Publication Date: June 7, 2022
The incredible untold story of how Ann Lowe, a Black woman and granddaughter of slaves, rose above personal struggles and racial prejudice to design and create one of America’s most famous wedding dresses of all time for Jackie Kennedy.
1953, New York City
Less than a week before the society wedding of the year where Jacqueline Bouvier will marry John F. Kennedy, a pipe bursts at Ann Lowe’s dress shop and ruins eleven dresses, including the expensive wedding dress, a dress that will be judged by thousands. A Black designer who has fought every step of the way, Ann knows this is only one struggle after a lifetime of them. She and her seamstresses will find the way to re-create the dresses. It may take all day and all night for the next week to accomplish the task, but they will do it.
Raised in Jim Crow Alabama, Ann learned the art of sewing from her mother and her grandmother, a former slave, who are the most talented seamstresses in the state. After Ann elopes at twelve with an older man who soon proves himself to be an abusive alcoholic, her dreams of becoming a celebrated designer seem to be put on hold. But then a wealthy Tampa socialite sees Ann’s talent and offers her an amazing opportunity—the chance to sew and design clothing for Florida’s society elite. Taking her young son in the middle of the night, Ann escapes her husband and embarks on the adventure of a lifetime.
Based on the true story of one of the most famous designers of the twenties through the sixties who has since been unjustly forgotten, By Her Own Design is an unforgettable novel of determination despite countless obstacles and a triumph celebrated by the world.
When a writer can reach out from a printed page and grab a reader’s attention, that signifies something special. It’s even more meaningful when there is a shift that takes place because of this transfer of information.
Author Piper Huguley clearly poured her soul into the creation of By Her Own Design, which focuses on Ann Lowe, one of the most famous Black fashion designers from the 1920s to the 1960s. The story traces Lowe’s origins to Alabama, where she learned dressmaking at the feet of her mother and grandmother, a former enslaved person.
There’s a piece of advice attributed to her grandmother, Georgia Cole, that serves as a key element in the story. The key to surviving as a Black person in the world is to “get you some good white people…get right in there with them. Get up under that right butt cheek if you have to. So we did. That’s how we Cole women have survived for so long.”
With unflinching honesty, life in the Deep South is depicted. The disparity in treatment is evident, even with things as basic as the selection offered at the grocery store. Although Ann wants to follow in the footsteps of her female relatives, she’s not content to wait. In fact, her marriage at age 12 to a much older man threatens to derail her dreams before she even has a chance.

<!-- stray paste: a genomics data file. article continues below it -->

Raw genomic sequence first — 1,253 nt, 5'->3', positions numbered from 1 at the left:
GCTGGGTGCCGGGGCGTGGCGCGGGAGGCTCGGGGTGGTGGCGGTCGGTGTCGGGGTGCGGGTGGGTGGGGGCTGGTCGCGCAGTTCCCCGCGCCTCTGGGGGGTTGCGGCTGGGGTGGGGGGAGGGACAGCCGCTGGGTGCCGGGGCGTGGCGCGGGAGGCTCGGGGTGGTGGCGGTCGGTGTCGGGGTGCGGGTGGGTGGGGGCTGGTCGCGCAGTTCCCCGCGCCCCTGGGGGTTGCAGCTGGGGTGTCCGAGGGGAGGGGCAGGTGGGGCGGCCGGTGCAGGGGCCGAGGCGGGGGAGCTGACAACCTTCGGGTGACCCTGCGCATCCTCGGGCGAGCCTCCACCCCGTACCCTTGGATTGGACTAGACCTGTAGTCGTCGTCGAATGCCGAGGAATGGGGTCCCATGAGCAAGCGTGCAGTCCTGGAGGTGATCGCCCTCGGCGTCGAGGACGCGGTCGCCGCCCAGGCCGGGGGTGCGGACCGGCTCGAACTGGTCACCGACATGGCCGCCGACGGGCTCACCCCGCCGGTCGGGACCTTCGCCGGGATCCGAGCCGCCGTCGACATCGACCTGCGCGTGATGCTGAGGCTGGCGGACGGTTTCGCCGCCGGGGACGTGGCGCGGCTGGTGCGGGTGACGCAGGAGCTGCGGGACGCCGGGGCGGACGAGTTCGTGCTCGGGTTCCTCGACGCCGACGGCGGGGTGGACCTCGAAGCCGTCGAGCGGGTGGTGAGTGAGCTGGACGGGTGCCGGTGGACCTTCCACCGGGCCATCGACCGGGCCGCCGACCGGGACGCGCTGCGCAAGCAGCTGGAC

How she managed to evolve from child bride to a celebrated fashion designer is mind-boggling, but not without its setbacks. Both personal and professional challenges force Ann to recalibrate. And the threat of racial injustice is never far away. Whether it is being told to use the back door to deliver wedding dresses or being denied a seat with her white classmates, Ann fought hard for her dream. As the designer of Jackie Kennedy’s wedding dress, you’d think that everyone would be on Ann’s doorstep requesting a dress. They probably would have, but there was a slight hiccup.
I found myself completely intrigued with this woman who had such an incredible gift. She never put much stock in being a clothes horse herself, preferring instead to dress society’s elite and send her designs to parties and formal events.
Huguley has not merely put Ann Cole Lowe in a temporary spotlight, but her efforts have raised awareness of a segment of history that simply must be illuminated. The greatest gift we can provide future generations is to say the name of these trailblazers, see them for who they are, and not let them be forgotten.
By Her Own Design tells the story of a young girl who had a dream that she would get to go to those fancy balls the dresses were designed for—regardless of being told that her skin color would prevent her from ever doing it.
Piper G Huguley, named 2015 Debut Author of the Year by Romance Slam Jam and Breakout Author of the Year by AAMBC, is a two-time Golden Heart ®finalist. and is the author of “Migrations of the Heart,” a three-book series of historical romances set in the early 20th century featuring African American characters, published by Samhain Publishing. Book #1 in the series, A Virtuous Ruby, won Best Historical of 2015 in the Swirl Awards. Book #3 in the series, A Treasure of Gold, was named by Romance Novels in Color as a Best Book of 2015 and received 4 ½ stars from RT Magazine.
Huguley is also the author of the “Home to Milford College” series. The series follows the building of a college from its founding in 1866. On release, the prequel novella to the “Home to Milford College” series, The Lawyer’s Luck, reached #1 Amazon Bestseller status on the African American Christian Fiction charts. Book #1 in the series, The Preacher’s Promise was named a top ten Historical Romance in Publisher’s Weekly by the esteemed historical romance author, Beverly Jenkins and received Honorable Mention in the Writer’s Digest Contest of Self-Published e-books in 2015. A Champion’s Heart was named by Sarah MacLean of The Washington Post as a best romance novel selection for December 2016.
Her contemporary romance debut, Sweet Tea, will be published by Hallmark Publishing in July 2021. Her historical fiction debut, By Her Own Design, will be published by William Morrow in June 2022.
Piper Huguley blogs about the history behind her novels at http://piperhuguley.com. She lives in Atlanta, Georgia with her husband and son.